1,000 years ago in the German village of Kölbigk, a priest was poised to perform Christmas Mass. Outside the chapel, an unexpected commotion materialized. 18 villagers had gathered, dancing, clapping, and chanting. Their impropriety shocked the congregation and infuriated the priest, who cursed the revelers to dance for one year as punishment.
This is among the earliest recorded cases of “Dancing Mania” (also known as St. John’s Dance or St. Vitus’ Dance), recorded by observers into the 17th century, and famously documented by artists like Pieter Brueghel the Elder.
Scholars disagree on the causes of this phenomenon, with explanations ranging from ergot poisoning, to spontaneous catharsis after natural disasters like plagues and floods. As with the Salem Witch Trials and similar instances of mass hysteria, the answer is likely multideterminant, indicating something mysterious and fascinating about how humankind copes with extreme stress.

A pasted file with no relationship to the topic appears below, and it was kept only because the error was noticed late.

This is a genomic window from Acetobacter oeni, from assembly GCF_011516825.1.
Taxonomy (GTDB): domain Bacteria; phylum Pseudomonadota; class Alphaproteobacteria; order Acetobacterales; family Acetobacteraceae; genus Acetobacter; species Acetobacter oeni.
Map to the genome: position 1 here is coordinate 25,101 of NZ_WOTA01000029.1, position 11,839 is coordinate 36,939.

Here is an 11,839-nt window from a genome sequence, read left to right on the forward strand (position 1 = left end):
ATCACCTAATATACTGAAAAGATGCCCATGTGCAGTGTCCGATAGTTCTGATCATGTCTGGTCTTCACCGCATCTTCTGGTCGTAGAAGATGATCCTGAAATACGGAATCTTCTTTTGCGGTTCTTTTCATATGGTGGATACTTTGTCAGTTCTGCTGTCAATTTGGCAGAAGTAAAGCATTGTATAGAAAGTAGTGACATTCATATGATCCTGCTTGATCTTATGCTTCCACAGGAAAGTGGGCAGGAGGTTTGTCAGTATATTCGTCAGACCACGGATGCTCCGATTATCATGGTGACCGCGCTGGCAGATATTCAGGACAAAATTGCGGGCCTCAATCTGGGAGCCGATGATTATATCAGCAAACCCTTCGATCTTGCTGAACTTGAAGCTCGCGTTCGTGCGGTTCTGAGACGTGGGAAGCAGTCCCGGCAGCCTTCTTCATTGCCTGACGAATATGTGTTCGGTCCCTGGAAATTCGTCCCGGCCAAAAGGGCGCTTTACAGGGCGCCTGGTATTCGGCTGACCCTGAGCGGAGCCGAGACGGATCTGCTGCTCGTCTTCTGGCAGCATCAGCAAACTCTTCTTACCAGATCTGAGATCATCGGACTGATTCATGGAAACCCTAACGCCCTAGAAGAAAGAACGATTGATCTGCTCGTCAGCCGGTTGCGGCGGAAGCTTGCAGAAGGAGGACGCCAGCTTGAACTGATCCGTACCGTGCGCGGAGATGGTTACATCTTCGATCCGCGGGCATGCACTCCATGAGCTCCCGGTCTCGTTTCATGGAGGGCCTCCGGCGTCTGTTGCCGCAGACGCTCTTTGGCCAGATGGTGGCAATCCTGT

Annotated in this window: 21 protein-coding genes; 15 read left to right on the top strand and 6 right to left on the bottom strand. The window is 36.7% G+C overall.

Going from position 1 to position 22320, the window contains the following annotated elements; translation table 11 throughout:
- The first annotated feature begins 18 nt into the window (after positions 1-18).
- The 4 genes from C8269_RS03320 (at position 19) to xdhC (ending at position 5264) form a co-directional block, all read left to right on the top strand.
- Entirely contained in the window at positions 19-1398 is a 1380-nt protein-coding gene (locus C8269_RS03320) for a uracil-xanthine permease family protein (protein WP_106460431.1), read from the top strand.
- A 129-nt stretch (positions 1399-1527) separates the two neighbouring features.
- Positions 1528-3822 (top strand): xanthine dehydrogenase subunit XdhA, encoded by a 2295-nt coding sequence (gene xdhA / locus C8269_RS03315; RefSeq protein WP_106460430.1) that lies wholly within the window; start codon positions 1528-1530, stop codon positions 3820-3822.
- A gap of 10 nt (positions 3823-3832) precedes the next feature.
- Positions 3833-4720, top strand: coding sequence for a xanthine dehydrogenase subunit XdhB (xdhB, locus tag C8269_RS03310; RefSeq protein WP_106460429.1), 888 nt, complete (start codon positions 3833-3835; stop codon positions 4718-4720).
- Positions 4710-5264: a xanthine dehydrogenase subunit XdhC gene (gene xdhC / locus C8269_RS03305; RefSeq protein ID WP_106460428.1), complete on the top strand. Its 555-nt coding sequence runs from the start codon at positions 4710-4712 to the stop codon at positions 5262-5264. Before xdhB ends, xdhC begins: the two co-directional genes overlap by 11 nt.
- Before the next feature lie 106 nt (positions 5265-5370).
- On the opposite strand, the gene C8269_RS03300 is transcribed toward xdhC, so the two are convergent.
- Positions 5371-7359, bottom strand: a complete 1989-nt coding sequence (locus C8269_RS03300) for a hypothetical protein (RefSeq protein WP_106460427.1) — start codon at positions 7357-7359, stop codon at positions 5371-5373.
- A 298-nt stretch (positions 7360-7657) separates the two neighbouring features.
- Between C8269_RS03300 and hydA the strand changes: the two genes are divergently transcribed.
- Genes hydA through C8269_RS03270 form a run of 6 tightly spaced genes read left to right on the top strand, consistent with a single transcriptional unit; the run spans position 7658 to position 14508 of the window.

Why are we dwelling on this esoteric footnote of medieval history? As spring dawns in the northern hemisphere, we’re sensing a spontaneous and overpowering upswell of excitement, energy, and even a bit of madness. The precise path forward remains murky, but the tender sun, singing birds, and blossoming trees are inspiring dreams of crowded dancefloors, bustling bars, and maskless museums. We hope to see you there, very soon.
Stay tuned for more editions of Miscellaneous — our no-frills round-up of the cultural items inspiring Athletics — in the coming months.
Interested in contributing? Send us an email!
Floating Point x Pharoah Sanders x London Symphony Orchestra – Deep collaboration yields deep soundscapes for deep meditation
Tina – New documentary on the extraordinary life and sounds of Tina Turner
Freak Power – Exhibition on the design behind Hunter Thompson’s legendary campaign for Aspen Sheriff